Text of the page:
Cape Fife-Rose Spit Loop
When I was researching for suitable hikes to do in British Columbia's Haida Gwaii, the East Beach Trail in Naikoon Provincial Park naturally caught my eye.  This is a challenging multi-day hike of well over 80 kilometres along the east and north coasts of Graham Island.  While completing this one-way hike would have undoubtedly been a rewarding experience, I felt that the minimum four days required would be too much of a commitment to just one part of the Haida Gwaii.  As a compromise, Zosia Zgolak and I hiked the initial southern section to the Pesuta Shipwreck as a day trip, and we would follow that up with a shorter loop at the north end encompassing Cape Fife, Rose Spit, and North Beach.  The most challenging aspect of backpacking in this area is finding good sources of fresh water.  Many of the rivers near the beaches are influenced by ocean tides and can be brackish or salty, and water found further inland tends to look unappealing to drink or can be difficult to access.  Unfortunately, the visitor information centres in Port Clements and Masset were of little help in pointing out reliable water sources for us, and in the end, we decided to make the loop an overnight trip to limit the amount of water we would need for camping.

Early on the morning of 6 August 2021, Zosia Zgolak and I started our trip from the Tow Hill trailhead parking area which is located 25 kilometres east of Masset along Tow Hill Road.  Crossing the bridge over Hiellen River, we easily found the signed Cape Fife trailhead on the other side (parking is limited here).  The 10-kilometre trail to Cape Fife is well-marked and mostly forested with little in the way of views.  There are also many boggy sections, and waterproof boots are essential to keep feet dry.  Otherwise, we had no issues and arrived at the deserted Cape Fife shelter about four hours after starting out.  Contrary to the information given at the trailhead, the first-come-first-served user-maintained shelter has room to accommodate up to eight people and possibly even a couple more in a pinch.  I had carried Zosia's two-person tent just in case the shelter was full or uninhabitable, but as it turned out, this was unnecessary.  Inside the shelter are three bunk beds, a picnic table, a wood stove, some limited kitchenware, a drying rack suspended from the ceiling, and ample hooks for hanging gear.  There is also a reasonably clean outhouse nearby.  While we certainly could have pushed on for a few more hours, we opted to stay put and relax at Cape Fife for the rest of the day.  Moreover, we had the whole place to ourselves and would not see another soul until the next day.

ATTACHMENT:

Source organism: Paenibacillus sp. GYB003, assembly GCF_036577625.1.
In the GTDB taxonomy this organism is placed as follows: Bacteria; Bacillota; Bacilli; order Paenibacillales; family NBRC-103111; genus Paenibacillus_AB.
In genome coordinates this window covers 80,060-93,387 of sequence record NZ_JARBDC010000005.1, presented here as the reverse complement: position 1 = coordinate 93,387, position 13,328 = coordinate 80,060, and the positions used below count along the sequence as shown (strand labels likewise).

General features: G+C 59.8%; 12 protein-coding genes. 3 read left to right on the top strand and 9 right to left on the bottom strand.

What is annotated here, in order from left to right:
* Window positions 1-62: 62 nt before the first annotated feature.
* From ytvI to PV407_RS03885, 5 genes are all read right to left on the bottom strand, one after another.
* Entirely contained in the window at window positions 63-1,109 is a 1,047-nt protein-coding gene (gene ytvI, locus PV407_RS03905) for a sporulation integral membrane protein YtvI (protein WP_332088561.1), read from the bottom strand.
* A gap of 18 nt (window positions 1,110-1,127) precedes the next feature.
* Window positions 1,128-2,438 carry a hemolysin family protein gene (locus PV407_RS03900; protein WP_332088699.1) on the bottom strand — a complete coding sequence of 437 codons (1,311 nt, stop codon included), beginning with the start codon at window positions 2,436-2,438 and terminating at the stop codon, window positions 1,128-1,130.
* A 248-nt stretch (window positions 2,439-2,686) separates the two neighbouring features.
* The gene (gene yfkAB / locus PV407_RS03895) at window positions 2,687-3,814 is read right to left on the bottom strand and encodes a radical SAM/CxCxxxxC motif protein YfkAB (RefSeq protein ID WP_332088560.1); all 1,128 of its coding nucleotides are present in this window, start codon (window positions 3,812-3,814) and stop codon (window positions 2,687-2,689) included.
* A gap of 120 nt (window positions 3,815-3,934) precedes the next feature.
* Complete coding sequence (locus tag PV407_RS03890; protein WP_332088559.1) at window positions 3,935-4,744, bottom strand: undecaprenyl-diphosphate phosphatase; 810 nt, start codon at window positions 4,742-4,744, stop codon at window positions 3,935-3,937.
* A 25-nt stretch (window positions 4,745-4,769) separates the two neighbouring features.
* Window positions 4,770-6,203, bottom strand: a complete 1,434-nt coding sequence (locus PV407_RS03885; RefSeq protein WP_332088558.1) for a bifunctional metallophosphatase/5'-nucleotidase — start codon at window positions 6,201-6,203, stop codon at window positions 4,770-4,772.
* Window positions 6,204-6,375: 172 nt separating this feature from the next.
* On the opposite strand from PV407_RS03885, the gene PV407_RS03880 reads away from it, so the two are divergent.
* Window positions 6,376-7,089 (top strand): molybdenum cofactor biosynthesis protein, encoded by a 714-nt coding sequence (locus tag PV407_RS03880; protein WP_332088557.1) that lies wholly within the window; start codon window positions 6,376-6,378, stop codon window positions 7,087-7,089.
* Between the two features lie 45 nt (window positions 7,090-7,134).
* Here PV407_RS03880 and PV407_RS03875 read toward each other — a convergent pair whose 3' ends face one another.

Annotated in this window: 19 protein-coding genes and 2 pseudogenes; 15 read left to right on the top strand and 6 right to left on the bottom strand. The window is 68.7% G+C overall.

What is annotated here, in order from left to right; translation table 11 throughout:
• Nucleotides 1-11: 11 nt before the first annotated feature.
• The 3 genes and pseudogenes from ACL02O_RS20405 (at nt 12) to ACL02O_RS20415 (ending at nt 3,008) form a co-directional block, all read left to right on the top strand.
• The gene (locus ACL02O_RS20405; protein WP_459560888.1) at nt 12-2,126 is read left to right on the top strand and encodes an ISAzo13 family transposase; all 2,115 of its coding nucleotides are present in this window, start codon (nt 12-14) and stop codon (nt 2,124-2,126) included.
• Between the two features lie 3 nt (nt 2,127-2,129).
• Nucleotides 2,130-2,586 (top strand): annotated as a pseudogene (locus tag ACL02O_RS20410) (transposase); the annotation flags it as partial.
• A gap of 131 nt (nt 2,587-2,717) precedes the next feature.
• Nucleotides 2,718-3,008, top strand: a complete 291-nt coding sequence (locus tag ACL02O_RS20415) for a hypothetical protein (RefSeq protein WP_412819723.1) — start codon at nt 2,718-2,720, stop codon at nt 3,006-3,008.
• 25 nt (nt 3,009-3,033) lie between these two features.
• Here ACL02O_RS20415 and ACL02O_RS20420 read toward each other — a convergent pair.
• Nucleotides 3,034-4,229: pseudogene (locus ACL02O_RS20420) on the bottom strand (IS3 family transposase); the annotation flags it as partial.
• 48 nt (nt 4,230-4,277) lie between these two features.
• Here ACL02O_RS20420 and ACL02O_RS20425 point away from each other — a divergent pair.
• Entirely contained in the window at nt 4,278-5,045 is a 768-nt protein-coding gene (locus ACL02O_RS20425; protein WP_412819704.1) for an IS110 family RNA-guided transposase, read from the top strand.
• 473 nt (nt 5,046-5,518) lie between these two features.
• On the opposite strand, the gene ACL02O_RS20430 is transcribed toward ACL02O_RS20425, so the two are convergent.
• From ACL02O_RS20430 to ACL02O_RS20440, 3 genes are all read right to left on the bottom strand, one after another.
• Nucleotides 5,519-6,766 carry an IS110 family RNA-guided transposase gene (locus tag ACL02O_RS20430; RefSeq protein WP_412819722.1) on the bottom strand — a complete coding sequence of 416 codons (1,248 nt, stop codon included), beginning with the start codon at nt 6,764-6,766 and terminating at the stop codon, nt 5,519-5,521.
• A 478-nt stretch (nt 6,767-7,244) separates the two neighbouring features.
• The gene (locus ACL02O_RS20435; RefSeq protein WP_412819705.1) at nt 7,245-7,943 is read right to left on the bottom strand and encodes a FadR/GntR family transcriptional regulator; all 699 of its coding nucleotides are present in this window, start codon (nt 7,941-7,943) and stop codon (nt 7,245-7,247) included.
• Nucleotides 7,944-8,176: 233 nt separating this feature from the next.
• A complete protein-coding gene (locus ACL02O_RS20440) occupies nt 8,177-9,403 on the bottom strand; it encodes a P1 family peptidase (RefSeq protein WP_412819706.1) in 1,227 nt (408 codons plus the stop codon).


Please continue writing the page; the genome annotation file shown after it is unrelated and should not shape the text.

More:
Zosia and I still had ample water that we hauled in with us, but we spent some time collecting additional water from both the shelter's rain barrel and nearby Kumara Lake.  The water from the lake was expectedly brownish from tannin, but Zosia reported that it was odourless.  The rain barrel water looked clear, but when we used it later for making soup and tea, we found that it had a slight funny taste.  Fortunately, neither of us had any ill effects from ingesting the rain barrel water (it was boiled anyway), and although Zosia carried the collected lake water for much of the following day, we ultimately never had a need to drink it.  While it was not absolutely necessary, I fired up the wood stove which made the shelter nice and warm for our evening dinner.  The only other noteworthy event was when a scurrying mouse woke me up during the night.  I heard the pitter-patter of its feet, and when I turned on my headlamp and groggily opened my eyes, I caught a glimpse of the mouse dashing across the head of my bunk.  Thankfully, the mouse disappeared and did not disturb us the rest of the night.
A good time for meditation...

The trail to Cape Fife travels mostly through lush forest.

Looks like candy! Moisture clings to some orange fungi on a decaying log.
Try not to wander too far off the trail...

Despite a lack of views, the forest is enchanting in itself.

Who dat? A deer tries to remain inconspicuous in the forest.
Too bad Eva Nagyova wasn't around to kiss this one! This boreal toad was not inconspicuous enough to escape the clutches of Sonny.

Photo courtesy of Zosia Zgolak

I think I can hear the ocean! The forest begins to open up a bit not far from Cape Fife.
Home, Sweet Home...for today! Zosia arrives at the Cape Fife shelter.
Hope there wasn't a dead mouse in the barrel! Zosia collects some suspect water from the shelter's rain barrel.
Lots of deer poop and garbage hidden in the your step! Although the area surrounding Kumara Lake looks marshy, the tall grasses actually sit on top of mostly dry sand.
Would you drink water that has touched Zosia's feet?

Zosia has to wade into a deeper part of Kumara Lake to collect water.

All we needed was a deck of cards.

Zosia and Sonny enjoy having the Cape Fife shelter all to themselves for the night.